"And that something that than which no greater can be conceived and which must exist, is God"
There is no warrant for this last claim. It is pure assertion. I am often amused by those on the left who use this form of argument. They love to change definitions to fit their argument. A basic tenet of debate is that he who controls the terms of the debate, controls the debate. If the change of definition is not challenged the debate is in the hands of the one who made the assertion.
For me this definitional shift is a glaring error, but then I spent a semester studying the four arguments for the existence of God, the problem of pain/evil and the inspiration of scripture (bottom line from the prof. "the Bible is inspired because the Bible says it is." As he said, "Yes that is a circular argument, but not viciously so." One of my favorite quotes ever.).
More than any needed/wanted to know, I am sure.
That is a good line, I'll have to use it someday.
Yes, the ontological argument isn't the final word, as God wants us to use faith He left that chasm for some little Danish troll to leap by faith, as if God had nothing better to do but simply exist.
But it's... well, it's damn odd, is what it is, logic almost outside logic, and it's been around for, oh, a few hundred years, and Anselm was a heck of a lot smarter than I am, so there must be something to it. It's sticky, it's got legs, it just can't be killed.
I was annoyed by your comment of atheists having i.e. "emotional" or "embarrassing" issues. And now by your comment that "Intellectually atheism doesn't hold water for five seconds." What the heck are you talking about? Such a narrow and constrictive box within which you place those with different ideas about life and the living of it.
Heaven (like that) forbid that atheists (in general) should do the same to 'believers'. The hue and cry would be deafening.
I never "bought in" to anyone else's 'beliefs'... atheistic or otherwise. That is the point isn't it. Using our intellect, reason and powers of observation to decide what we think, and not letting others do our thinking for us. It is not as if I had a choice in the matter. It was an inescapable conclusion.
If we are going to bring up 'needs', I would venture to guess that religious believers (in general) have much more need than atheists for their 'beliefs' to substantiate their existence.
Sorry you were offended, if you read the Dalrymple excerpt printed on this site, not to mention the entire piece, you'll see that he's saying atheism is mostly an emotional decision as well. He's correct, of course, anybody who studies logic for a week knows the little five-second exercise I wrote on a different thread.
Actually atheists do malign Christians to the heavens, no, there's no hue and cry. Atheists are wonderful at asking questions nobody can answer, a six-year old can ask questions nobody can answer, but as William Jennings Bryan said -- I'm not a particular fan of his, but I don't want to take credit for his insight -- things get very different once you start asking atheists questions they can't answer. They get emotionally upset, which is what led me, a long time ago, to conclude that for them it's not a logical issue, but an emotional one. Read the Dalrymple passage again, unless I read it incorrectly I take him as saying the same thing.
I think people need religious faith the way we need to eat, or the way we need order in society, or the way we need to express and receive love -- we were created that way. Plus it simply makes more sense -- creation, design, all this occurring by chance, etc. It requires a lot more faith to believe in random chance creating the universe than it does to believe in a Creator, frankly I don't have that much faith
You can argue against the existence of God, sure. But it's always something you have to argue yourself out of, the "default option," if you will, is belief. As nearly every culture in world history has had some sense of God or a transendent entity it's obviously part of the human makeup.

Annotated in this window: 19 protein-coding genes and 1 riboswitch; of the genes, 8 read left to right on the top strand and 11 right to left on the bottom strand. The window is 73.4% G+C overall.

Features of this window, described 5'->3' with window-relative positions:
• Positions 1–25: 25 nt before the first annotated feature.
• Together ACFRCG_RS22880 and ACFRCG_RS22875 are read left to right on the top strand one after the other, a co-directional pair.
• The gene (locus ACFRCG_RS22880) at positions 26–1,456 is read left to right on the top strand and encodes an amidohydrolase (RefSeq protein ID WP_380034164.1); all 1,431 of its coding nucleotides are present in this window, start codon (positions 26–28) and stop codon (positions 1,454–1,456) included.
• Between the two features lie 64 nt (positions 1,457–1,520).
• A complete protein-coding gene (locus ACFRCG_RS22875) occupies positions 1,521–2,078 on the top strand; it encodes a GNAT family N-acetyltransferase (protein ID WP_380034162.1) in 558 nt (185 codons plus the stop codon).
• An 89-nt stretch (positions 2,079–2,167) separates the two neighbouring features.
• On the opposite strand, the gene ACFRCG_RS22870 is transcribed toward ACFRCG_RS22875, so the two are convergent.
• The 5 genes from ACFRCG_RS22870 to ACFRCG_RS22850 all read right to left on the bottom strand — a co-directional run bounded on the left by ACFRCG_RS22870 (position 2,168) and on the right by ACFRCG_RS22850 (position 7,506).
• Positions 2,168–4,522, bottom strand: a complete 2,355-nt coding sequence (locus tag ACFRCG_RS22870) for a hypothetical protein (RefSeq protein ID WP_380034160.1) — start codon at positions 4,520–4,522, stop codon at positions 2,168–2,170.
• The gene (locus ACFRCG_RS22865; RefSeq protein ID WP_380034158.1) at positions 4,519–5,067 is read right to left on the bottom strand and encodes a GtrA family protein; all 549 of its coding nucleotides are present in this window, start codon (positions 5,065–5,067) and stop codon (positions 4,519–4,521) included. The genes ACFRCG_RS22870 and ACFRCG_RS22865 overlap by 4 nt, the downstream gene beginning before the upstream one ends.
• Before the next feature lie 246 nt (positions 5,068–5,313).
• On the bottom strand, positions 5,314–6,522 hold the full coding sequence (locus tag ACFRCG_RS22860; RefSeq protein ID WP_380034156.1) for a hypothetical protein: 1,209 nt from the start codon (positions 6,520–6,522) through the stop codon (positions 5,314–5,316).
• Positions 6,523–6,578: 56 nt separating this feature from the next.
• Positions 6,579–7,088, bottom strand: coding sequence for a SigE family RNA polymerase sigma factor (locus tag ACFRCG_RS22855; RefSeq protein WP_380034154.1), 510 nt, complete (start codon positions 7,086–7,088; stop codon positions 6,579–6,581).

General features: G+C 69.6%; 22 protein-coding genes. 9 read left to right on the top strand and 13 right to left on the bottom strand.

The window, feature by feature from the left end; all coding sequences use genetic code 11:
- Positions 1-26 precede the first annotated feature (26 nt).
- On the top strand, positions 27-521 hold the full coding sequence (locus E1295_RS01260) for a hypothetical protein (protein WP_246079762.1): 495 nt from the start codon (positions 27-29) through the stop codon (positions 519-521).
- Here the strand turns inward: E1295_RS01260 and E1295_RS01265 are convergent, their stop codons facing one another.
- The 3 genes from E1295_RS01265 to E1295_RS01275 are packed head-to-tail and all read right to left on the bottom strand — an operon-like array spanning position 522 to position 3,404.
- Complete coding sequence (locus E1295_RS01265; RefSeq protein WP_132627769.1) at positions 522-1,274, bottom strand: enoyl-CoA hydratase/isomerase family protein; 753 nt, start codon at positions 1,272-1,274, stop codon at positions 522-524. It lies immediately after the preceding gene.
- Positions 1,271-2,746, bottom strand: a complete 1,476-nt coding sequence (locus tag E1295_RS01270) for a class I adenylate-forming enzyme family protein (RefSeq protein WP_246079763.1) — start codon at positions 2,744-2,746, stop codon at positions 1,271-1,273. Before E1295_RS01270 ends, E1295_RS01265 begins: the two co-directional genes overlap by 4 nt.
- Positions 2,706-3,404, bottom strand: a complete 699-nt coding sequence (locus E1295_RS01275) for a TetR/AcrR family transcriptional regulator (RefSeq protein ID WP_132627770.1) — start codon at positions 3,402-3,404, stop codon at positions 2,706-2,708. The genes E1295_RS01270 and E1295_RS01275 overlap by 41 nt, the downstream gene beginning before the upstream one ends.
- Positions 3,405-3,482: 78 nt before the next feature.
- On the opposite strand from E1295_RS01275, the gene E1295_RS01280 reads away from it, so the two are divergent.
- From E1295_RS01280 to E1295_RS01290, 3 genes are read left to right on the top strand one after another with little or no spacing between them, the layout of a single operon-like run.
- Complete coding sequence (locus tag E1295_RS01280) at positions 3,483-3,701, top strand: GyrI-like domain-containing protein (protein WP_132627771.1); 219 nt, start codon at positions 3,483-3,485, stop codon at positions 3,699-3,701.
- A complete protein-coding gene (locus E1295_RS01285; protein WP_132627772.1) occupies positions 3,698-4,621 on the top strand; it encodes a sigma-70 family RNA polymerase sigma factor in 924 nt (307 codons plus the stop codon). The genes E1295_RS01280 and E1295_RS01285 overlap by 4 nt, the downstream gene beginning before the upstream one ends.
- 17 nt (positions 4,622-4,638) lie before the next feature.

But sorry you were offended, I didn't use those terms maliciously. My apologies.
Phil, (or lack thereof) - What makes you think atheists feel any need to search around for God? Chances are most can't be bothered to search for something they believe is not there.
"...lame argument..." What do you consider a strong argument for your personal atheism?
How about something positive: You prove in less than six seconds that God exists. Please avoid any emotion-based responses in your answer.
Oh, oops...."...as God wants us to use faith..."
Good luck proving this, as well. Remember - stick to a six-second intellectual exegesis to prove your/you're positive.
Any atheist writing books about being an atheist, and in the process attempting to disprove that which does not exist, by the atheist's own argument, must be looking for something, eh?
I think it's mostly just to get a publishing contract and some money since atheism isn't such a new idea now is it? (simple agreement with Dalrymple here- the post at the top, you did read it, right?) But I mention the "need" to get on a soap box and prove G_d does not exist. I am saying that people who act that way are acting out something besides a j-o-b.
"Chances are most can't be bothered to search for something they believe is not there."
Well what the Flying F*#@$% are all the books about??? Proving or disproving or simply saying Christians are idiots is still a validation of Christian beliefs.
When I see a bum pushing a shopping cart and talking to the wind, and then I try to convince him there is no voices in his head, who is the crazy one? Him for hearing the voices or me for thinking the voices are real, even though I cannot hear them?
My argument: I need none. I agree with myself.
Was it six seconds? Thanks, I'll call it the Six-Second Debunk from now on.
No, I didn't prove God exists, if I could do that I'd write one of those books which evidently make so much money. All I did was prove that the central assertion of atheism -- "God does not exist" -- is utter intellectual and logical rubbish. Agnosticism, where you're not sure if God exists or not, is intellectually defensible, but atheism is not. The existence of God cannot be "proved," but it's by far the more reasonable belief than atheism -- there's a whole lot more evidence for it, for one thing.
You want something positive? Sure -- "God exists because He created everything." There you go. Positive enough for ya?
Any Christian writing books about being a Christian, and in the process attempting to prove that which cannot be proven to exist, must be looking for something, eh?
God dang, I love myself. Praise the Lord my bro's.....
oops...forgot something ontological....... see next sentence below.
That bum with the shopping cart is way happier than you are, Phil.
"He's not happy, he just thinks he is."
One of my favorite lines.